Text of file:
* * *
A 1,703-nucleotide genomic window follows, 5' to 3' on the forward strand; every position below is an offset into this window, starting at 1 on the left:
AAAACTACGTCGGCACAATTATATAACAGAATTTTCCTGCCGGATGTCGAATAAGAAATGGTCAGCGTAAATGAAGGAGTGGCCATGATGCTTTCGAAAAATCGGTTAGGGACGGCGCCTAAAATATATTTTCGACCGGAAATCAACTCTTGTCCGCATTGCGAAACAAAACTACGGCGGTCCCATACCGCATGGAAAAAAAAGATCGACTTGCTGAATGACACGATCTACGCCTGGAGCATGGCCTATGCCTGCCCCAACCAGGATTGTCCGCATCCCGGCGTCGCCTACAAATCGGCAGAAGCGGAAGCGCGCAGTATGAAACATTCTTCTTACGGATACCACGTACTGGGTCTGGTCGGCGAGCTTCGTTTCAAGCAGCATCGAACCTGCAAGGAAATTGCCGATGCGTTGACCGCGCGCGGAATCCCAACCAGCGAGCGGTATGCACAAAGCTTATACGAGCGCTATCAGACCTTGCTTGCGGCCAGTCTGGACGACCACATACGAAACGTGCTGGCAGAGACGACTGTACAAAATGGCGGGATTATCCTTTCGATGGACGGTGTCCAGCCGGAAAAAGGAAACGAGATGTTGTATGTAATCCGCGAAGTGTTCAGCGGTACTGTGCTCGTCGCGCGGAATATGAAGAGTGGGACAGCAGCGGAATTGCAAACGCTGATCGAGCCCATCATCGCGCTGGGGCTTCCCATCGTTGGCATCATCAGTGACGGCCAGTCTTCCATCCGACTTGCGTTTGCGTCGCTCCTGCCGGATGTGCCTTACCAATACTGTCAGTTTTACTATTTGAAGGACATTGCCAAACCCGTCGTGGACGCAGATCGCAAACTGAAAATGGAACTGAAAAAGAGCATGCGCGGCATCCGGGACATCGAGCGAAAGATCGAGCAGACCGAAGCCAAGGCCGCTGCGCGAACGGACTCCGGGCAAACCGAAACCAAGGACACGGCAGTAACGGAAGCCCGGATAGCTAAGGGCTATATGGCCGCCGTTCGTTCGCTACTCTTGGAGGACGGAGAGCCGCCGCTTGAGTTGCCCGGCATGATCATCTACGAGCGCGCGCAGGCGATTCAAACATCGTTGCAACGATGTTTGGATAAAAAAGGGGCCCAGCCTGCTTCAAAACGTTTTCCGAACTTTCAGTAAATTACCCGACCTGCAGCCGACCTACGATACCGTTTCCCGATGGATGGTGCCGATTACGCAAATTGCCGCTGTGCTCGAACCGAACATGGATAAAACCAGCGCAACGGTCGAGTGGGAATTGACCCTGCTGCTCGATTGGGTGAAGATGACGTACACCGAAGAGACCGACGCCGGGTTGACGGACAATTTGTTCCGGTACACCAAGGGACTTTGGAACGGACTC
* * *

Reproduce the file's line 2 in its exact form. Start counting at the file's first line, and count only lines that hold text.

AAAACTACGTCGGCACAATTATATAACAGAATTTTCCTGCCGGATGTCGAATAAGAAATGGTCAGCGTAAATGAAGGAGTGGCCATGATGCTTTCGAAAAATCGGTTAGGGACGGCGCCTAAAATATATTTTCGACCGGAAATCAACTCTTGTCCGCATTGCGAAACAAAACTACGGCGGTCCCATACCGCATGGAAAAAAAAGATCGACTTGCTGAATGACACGATCTACGCCTGGAGCATGGCCTATGCCTGCCCCAACCAGGATTGTCCGCATCCCGGCGTCGCCTACAAATCGGCAGAAGCGGAAGCGCGCAGTATGAAACATTCTTCTTACGGATACCACGTACTGGGTCTGGTCGGCGAGCTTCGTTTCAAGCAGCATCGAACCTGCAAGGAAATTGCCGATGCGTTGACCGCGCGCGGAATCCCAACCAGCGAGCGGTATGCACAAAGCTTATACGAGCGCTATCAGACCTTGCTTGCGGCCAGTCTGGACGACCACATACGAAACGTGCTGGCAGAGACGACTGTACAAAATGGCGGGATTATCCTTTCGATGGACGGTGTCCAGCCGGAAAAAGGAAACGAGATGTTGTATGTAATCCGCGAAGTGTTCAGCGGTACTGTGCTCGTCGCGCGGAATATGAAGAGTGGGACAGCAGCGGAATTGCAAACGCTGATCGAGCCCATCATCGCGCTGGGGCTTCCCATCGTTGGCATCATCAGTGACGGCCAGTCTTCCATCCGACTTGCGTTTGCGTCGCTCCTGCCGGATGTGCCTTACCAATACTGTCAGTTTTACTATTTGAAGGACATTGCCAAACCCGTCGTGGACGCAGATCGCAAACTGAAAATGGAACTGAAAAAGAGCATGCGCGGCATCCGGGACATCGAGCGAAAGATCGAGCAGACCGAAGCCAAGGCCGCTGCGCGAACGGACTCCGGGCAAACCGAAACCAAGGACACGGCAGTAACGGAAGCCCGGATAGCTAAGGGCTATATGGCCGCCGTTCGTTCGCTACTCTTGGAGGACGGAGAGCCGCCGCTTGAGTTGCCCGGCATGATCATCTACGAGCGCGCGCAGGCGATTCAAACATCGTTGCAACGATGTTTGGATAAAAAAGGGGCCCAGCCTGCTTCAAAACGTTTTCCGAACTTTCAGTAAATTACCCGACCTGCAGCCGACCTACGATACCGTTTCCCGATGGATGGTGCCGATTACGCAAATTGCCGCTGTGCTCGAACCGAACATGGATAAAACCAGCGCAACGGTCGAGTGGGAATTGACCCTGCTGCTCGATTGGGTGAAGATGACGTACACCGAAGAGACCGACGCCGGGTTGACGGACAATTTGTTCCGGTACACCAAGGGACTTTGGAACGGACTC